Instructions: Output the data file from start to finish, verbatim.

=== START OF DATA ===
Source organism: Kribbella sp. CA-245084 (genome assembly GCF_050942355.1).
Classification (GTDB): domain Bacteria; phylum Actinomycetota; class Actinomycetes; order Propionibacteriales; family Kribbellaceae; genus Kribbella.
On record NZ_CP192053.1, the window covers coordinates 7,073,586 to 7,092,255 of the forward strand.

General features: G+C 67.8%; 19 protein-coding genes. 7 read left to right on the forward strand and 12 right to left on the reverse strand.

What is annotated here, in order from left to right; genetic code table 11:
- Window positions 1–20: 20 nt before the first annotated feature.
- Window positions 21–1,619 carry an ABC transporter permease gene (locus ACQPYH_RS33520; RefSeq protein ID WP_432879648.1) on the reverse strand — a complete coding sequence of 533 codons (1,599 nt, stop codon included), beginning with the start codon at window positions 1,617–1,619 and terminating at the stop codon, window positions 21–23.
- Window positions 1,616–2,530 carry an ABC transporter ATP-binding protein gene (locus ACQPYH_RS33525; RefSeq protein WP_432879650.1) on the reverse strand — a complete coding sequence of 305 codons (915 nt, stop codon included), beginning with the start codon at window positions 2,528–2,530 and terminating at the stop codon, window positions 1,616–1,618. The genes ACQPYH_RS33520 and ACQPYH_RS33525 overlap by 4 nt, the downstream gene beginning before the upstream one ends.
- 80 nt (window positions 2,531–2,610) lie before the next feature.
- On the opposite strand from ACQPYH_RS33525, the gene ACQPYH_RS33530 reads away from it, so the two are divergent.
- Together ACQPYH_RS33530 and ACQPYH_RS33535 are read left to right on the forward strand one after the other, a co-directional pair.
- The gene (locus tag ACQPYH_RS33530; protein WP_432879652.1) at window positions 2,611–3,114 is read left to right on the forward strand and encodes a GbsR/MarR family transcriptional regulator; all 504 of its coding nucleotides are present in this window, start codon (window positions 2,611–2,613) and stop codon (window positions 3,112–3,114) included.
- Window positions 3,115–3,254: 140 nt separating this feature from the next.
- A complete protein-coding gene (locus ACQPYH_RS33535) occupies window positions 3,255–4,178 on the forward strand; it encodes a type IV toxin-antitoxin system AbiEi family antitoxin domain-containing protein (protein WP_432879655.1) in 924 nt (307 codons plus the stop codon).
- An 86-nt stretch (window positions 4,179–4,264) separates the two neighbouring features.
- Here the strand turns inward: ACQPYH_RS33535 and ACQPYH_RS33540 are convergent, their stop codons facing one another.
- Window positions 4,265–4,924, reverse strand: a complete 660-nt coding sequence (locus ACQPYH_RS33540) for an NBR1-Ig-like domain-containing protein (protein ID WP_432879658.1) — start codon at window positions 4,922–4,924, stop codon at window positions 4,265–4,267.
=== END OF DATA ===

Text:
Source organism: Kribbella sp. CA-245084 (genome assembly GCF_050942355.1).
Classification (GTDB): domain Bacteria; phylum Actinomycetota; class Actinomycetes; order Propionibacteriales; family Kribbellaceae; genus Kribbella.
On record NZ_CP192053.1, the window covers coordinates 7,073,586 to 7,092,255 of the forward strand.

General features: G+C 67.8%; 19 protein-coding genes. 7 read left to right on the forward strand and 12 right to left on the reverse strand.

What is annotated here, in order from left to right; genetic code table 11:
- Window positions 1–20: 20 nt before the first annotated feature.
- Window positions 21–1,619 carry an ABC transporter permease gene (locus ACQPYH_RS33520; RefSeq protein ID WP_432879648.1) on the reverse strand — a complete coding sequence of 533 codons (1,599 nt, stop codon included), beginning with the start codon at window positions 1,617–1,619 and terminating at the stop codon, window positions 21–23.
- Window positions 1,616–2,530 carry an ABC transporter ATP-binding protein gene (locus ACQPYH_RS33525; RefSeq protein WP_432879650.1) on the reverse strand — a complete coding sequence of 305 codons (915 nt, stop codon included), beginning with the start codon at window positions 2,528–2,530 and terminating at the stop codon, window positions 1,616–1,618. The genes ACQPYH_RS33520 and ACQPYH_RS33525 overlap by 4 nt, the downstream gene beginning before the upstream one ends.
- 80 nt (window positions 2,531–2,610) lie before the next feature.
- On the opposite strand from ACQPYH_RS33525, the gene ACQPYH_RS33530 reads away from it, so the two are divergent.
- Together ACQPYH_RS33530 and ACQPYH_RS33535 are read left to right on the forward strand one after the other, a co-directional pair.
- The gene (locus tag ACQPYH_RS33530; protein WP_432879652.1) at window positions 2,611–3,114 is read left to right on the forward strand and encodes a GbsR/MarR family transcriptional regulator; all 504 of its coding nucleotides are present in this window, start codon (window positions 2,611–2,613) and stop codon (window positions 3,112–3,114) included.
- Window positions 3,115–3,254: 140 nt separating this feature from the next.
- A complete protein-coding gene (locus ACQPYH_RS33535) occupies window positions 3,255–4,178 on the forward strand; it encodes a type IV toxin-antitoxin system AbiEi family antitoxin domain-containing protein (protein WP_432879655.1) in 924 nt (307 codons plus the stop codon).
- An 86-nt stretch (window positions 4,179–4,264) separates the two neighbouring features.
- Here the strand turns inward: ACQPYH_RS33535 and ACQPYH_RS33540 are convergent, their stop codons facing one another.
- Window positions 4,265–4,924, reverse strand: a complete 660-nt coding sequence (locus ACQPYH_RS33540) for an NBR1-Ig-like domain-containing protein (protein ID WP_432879658.1) — start codon at window positions 4,922–4,924, stop codon at window positions 4,265–4,267.